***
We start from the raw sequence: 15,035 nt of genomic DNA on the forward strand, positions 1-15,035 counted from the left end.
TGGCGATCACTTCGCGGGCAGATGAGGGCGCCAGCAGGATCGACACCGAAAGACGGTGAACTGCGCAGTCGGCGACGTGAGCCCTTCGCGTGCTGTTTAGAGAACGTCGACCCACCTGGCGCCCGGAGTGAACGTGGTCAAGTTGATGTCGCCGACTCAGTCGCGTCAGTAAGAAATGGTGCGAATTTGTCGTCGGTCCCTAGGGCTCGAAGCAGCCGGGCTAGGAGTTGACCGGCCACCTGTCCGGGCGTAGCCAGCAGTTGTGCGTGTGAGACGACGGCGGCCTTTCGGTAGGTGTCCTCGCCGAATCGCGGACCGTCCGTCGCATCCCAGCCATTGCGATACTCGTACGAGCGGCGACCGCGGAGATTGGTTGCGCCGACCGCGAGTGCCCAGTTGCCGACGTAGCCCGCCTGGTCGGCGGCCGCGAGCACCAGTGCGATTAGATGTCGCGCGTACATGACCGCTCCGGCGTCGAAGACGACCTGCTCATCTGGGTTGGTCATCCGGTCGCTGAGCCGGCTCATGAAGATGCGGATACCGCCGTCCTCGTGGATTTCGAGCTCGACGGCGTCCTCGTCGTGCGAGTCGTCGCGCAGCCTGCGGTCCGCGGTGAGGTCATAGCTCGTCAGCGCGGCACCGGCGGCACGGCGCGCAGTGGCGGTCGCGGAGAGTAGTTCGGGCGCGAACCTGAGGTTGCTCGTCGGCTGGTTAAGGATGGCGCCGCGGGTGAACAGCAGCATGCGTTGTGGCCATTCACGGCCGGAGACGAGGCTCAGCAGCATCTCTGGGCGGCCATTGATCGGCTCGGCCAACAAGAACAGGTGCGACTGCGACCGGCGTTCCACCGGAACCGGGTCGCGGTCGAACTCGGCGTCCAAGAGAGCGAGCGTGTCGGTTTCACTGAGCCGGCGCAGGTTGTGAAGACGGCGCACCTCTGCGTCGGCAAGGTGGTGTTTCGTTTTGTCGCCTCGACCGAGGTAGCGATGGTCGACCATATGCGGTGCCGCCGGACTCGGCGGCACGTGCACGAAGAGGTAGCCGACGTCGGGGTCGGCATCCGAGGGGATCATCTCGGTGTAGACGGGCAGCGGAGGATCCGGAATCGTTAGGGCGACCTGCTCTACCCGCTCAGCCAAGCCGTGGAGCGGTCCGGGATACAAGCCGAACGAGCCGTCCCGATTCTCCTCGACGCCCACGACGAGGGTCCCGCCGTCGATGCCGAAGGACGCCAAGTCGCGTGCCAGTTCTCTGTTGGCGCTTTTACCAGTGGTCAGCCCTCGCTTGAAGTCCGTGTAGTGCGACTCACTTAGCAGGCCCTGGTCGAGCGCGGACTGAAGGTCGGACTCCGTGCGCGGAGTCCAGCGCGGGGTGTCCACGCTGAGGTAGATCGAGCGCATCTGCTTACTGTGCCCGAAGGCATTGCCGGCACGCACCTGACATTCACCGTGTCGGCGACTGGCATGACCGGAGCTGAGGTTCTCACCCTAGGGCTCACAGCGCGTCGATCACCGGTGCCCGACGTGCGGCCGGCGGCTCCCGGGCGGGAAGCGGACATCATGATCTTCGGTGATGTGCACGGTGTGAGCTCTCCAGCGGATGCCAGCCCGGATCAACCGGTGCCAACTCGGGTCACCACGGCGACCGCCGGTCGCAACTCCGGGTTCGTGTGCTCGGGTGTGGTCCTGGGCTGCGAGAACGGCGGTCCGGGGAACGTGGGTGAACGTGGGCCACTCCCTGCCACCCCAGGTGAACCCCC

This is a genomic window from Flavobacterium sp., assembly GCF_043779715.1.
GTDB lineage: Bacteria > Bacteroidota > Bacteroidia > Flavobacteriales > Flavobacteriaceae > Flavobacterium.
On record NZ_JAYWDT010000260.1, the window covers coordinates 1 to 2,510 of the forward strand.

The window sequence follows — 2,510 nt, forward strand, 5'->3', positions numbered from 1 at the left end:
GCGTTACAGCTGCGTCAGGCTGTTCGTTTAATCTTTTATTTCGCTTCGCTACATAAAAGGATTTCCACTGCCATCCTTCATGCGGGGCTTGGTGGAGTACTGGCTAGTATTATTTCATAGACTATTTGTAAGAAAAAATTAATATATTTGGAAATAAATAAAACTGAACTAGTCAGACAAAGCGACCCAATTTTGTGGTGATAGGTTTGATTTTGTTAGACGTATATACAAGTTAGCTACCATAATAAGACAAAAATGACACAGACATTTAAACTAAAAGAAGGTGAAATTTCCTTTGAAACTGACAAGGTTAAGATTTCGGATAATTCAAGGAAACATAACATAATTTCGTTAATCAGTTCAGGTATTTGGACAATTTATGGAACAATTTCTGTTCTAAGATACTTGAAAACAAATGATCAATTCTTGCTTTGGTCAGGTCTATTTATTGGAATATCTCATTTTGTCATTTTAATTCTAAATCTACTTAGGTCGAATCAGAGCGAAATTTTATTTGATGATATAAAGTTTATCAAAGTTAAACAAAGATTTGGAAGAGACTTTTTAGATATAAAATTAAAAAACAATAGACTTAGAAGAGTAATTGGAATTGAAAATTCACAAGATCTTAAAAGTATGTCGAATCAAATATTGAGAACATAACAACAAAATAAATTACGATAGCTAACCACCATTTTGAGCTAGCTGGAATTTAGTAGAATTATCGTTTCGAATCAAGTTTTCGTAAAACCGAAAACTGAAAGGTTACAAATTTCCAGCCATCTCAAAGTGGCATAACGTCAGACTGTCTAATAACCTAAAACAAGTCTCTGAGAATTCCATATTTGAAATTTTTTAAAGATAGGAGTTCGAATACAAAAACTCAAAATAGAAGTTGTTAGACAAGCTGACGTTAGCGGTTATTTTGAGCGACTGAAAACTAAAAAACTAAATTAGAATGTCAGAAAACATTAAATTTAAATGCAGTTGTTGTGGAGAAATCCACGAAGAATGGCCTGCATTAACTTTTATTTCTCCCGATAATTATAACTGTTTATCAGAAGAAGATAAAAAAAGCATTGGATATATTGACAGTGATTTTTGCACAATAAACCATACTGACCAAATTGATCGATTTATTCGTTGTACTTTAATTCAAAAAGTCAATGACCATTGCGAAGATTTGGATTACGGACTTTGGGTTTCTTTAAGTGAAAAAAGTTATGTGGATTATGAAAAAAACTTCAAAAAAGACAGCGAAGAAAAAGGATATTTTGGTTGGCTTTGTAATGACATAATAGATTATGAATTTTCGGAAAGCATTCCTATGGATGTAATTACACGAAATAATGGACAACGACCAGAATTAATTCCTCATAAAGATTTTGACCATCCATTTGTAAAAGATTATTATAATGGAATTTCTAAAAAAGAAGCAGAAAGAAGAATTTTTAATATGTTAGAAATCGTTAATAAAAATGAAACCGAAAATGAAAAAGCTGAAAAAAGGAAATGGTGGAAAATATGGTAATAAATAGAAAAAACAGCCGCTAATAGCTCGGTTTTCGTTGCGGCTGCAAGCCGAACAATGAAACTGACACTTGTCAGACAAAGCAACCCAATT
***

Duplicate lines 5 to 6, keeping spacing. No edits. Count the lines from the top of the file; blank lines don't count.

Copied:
On record NZ_JAYWDT010000260.1, the window covers coordinates 1 to 2,510 of the forward strand.

The window sequence follows — 2,510 nt, forward strand, 5'->3', positions numbered from 1 at the left end: